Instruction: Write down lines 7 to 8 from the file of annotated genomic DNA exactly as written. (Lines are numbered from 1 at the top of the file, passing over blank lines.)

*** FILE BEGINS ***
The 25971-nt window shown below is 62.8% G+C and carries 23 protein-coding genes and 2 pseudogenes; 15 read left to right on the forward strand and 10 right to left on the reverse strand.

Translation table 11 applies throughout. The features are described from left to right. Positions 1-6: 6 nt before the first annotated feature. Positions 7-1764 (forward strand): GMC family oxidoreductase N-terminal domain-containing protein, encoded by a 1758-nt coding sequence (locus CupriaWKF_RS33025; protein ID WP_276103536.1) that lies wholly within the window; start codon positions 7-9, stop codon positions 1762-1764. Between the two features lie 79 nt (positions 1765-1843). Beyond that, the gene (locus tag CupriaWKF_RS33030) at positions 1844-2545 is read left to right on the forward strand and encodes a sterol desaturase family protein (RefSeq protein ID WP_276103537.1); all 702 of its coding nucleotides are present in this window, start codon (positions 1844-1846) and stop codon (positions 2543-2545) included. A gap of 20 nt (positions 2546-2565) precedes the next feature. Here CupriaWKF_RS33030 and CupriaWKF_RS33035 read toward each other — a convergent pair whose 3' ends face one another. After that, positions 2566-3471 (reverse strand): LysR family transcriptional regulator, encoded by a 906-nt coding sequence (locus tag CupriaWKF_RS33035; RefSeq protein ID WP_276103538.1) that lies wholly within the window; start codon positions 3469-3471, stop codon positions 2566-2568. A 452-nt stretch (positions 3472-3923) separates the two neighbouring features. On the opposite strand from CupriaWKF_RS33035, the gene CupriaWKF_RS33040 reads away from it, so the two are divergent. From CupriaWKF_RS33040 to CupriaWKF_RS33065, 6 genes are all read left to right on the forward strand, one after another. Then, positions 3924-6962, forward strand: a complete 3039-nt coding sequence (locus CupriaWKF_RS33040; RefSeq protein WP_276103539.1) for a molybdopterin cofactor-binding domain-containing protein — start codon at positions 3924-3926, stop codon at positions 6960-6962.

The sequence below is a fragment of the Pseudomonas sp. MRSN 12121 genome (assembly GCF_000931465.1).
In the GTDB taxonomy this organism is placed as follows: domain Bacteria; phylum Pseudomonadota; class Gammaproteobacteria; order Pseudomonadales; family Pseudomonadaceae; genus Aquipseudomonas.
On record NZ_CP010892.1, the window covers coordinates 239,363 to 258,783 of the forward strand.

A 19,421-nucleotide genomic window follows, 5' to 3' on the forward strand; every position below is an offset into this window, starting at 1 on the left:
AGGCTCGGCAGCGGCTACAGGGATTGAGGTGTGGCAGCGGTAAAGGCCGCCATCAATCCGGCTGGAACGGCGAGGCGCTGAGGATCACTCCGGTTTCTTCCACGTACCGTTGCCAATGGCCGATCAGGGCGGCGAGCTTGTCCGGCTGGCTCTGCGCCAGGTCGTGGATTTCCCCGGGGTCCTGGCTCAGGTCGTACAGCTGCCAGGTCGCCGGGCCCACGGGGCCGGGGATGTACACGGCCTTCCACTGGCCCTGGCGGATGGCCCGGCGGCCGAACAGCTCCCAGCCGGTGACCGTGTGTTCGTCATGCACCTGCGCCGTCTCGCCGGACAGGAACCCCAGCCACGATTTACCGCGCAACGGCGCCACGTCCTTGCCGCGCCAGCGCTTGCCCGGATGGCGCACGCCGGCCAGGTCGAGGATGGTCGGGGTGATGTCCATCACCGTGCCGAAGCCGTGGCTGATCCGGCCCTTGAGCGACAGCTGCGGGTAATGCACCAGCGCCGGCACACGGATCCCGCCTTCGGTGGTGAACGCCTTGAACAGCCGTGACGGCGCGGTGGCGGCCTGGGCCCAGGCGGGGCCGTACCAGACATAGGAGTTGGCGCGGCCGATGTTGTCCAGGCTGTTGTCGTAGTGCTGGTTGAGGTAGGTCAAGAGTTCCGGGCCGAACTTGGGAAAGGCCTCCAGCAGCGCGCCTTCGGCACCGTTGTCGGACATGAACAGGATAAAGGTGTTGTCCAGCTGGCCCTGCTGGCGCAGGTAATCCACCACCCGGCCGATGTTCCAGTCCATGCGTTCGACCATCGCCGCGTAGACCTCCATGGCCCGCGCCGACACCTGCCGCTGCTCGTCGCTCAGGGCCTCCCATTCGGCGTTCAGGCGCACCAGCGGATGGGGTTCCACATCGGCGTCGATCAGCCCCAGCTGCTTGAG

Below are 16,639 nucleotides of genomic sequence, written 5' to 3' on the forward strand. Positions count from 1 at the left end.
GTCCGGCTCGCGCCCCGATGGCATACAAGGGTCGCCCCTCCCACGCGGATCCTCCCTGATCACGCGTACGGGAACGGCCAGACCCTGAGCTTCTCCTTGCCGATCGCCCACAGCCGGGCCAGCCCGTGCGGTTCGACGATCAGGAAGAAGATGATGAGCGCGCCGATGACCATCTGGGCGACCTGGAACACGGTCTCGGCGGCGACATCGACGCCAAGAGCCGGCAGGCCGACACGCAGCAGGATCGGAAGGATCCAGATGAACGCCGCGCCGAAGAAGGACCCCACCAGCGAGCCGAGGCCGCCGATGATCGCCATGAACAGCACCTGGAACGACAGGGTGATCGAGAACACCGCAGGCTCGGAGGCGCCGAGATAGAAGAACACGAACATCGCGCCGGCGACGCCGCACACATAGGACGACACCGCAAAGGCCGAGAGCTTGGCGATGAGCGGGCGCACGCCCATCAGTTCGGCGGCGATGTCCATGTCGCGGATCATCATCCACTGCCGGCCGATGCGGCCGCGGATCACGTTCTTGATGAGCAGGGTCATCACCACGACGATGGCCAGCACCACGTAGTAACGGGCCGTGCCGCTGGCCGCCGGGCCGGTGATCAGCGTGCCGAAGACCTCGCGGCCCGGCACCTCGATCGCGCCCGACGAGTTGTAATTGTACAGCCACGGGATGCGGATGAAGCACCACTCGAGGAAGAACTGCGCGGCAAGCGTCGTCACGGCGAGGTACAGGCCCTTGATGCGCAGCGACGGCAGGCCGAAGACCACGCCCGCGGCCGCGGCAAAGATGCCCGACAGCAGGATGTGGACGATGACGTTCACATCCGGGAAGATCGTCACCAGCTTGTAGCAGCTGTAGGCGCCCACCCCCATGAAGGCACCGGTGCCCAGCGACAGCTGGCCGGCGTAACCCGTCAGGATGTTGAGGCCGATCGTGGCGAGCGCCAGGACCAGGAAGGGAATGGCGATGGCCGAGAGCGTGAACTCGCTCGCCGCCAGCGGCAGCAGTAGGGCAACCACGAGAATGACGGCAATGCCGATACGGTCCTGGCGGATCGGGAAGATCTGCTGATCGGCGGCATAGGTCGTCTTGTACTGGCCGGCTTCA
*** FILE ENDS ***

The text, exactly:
AGGCTCGGCAGCGGCTACAGGGATTGAGGTGTGGCAGCGGTAAAGGCCGCCATCAATCCGGCTGGAACGGCGAGGCGCTGAGGATCACTCCGGTTTCTTCCACGTACCGTTGCCAATGGCCGATCAGGGCGGCGAGCTTGTCCGGCTGGCTCTGCGCCAGGTCGTGGATTTCCCCGGGGTCCTGGCTCAGGTCGTACAGCTGCCAGGTCGCCGGGCCCACGGGGCCGGGGATGTACACGGCCTTCCACTGGCCCTGGCGGATGGCCCGGCGGCCGAACAGCTCCCAGCCGGTGACCGTGTGTTCGTCATGCACCTGCGCCGTCTCGCCGGACAGGAACCCCAGCCACGATTTACCGCGCAACGGCGCCACGTCCTTGCCGCGCCAGCGCTTGCCCGGATGGCGCACGCCGGCCAGGTCGAGGATGGTCGGGGTGATGTCCATCACCGTGCCGAAGCCGTGGCTGATCCGGCCCTTGAGCGACAGCTGCGGGTAATGCACCAGCGCCGGCACACGGATCCCGCCTTCGGTGGTGAACGCCTTGAACAGCCGTGACGGCGCGGTGGCGGCCTGGGCCCAGGCGGGGCCGTACCAGACATAGGAGTTGGCGCGGCCGATGTTGTCCAGGCTGTTGTCGTAGTGCTGGTTGAGGTAGGTCAAGAGTTCCGGGCCGAACTTGGGAAAGGCCTCCAGCAGCGCGCCTTCGGCACCGTTGTCGGACATGAACAGGATAAAGGTGTTGTCCAGCTGGCCCTGCTGGCGCAGGTAATCCACCACCCGGCCGATGTTCCAGTCCATGCGTTCGACCATCGCCGCGTAGACCTCCATGGCCCGCGCCGACACCTGCCGCTGCTCGTCGCTCAGGGCCTCCCATTCGGCGTTCAGGCGCACCAGCGGATGGGGTTCCACATCGGCGTCGATCAGCCCCAGCTGCTTGAG

Below are 16,639 nucleotides of genomic sequence, written 5' to 3' on the forward strand. Positions count from 1 at the left end.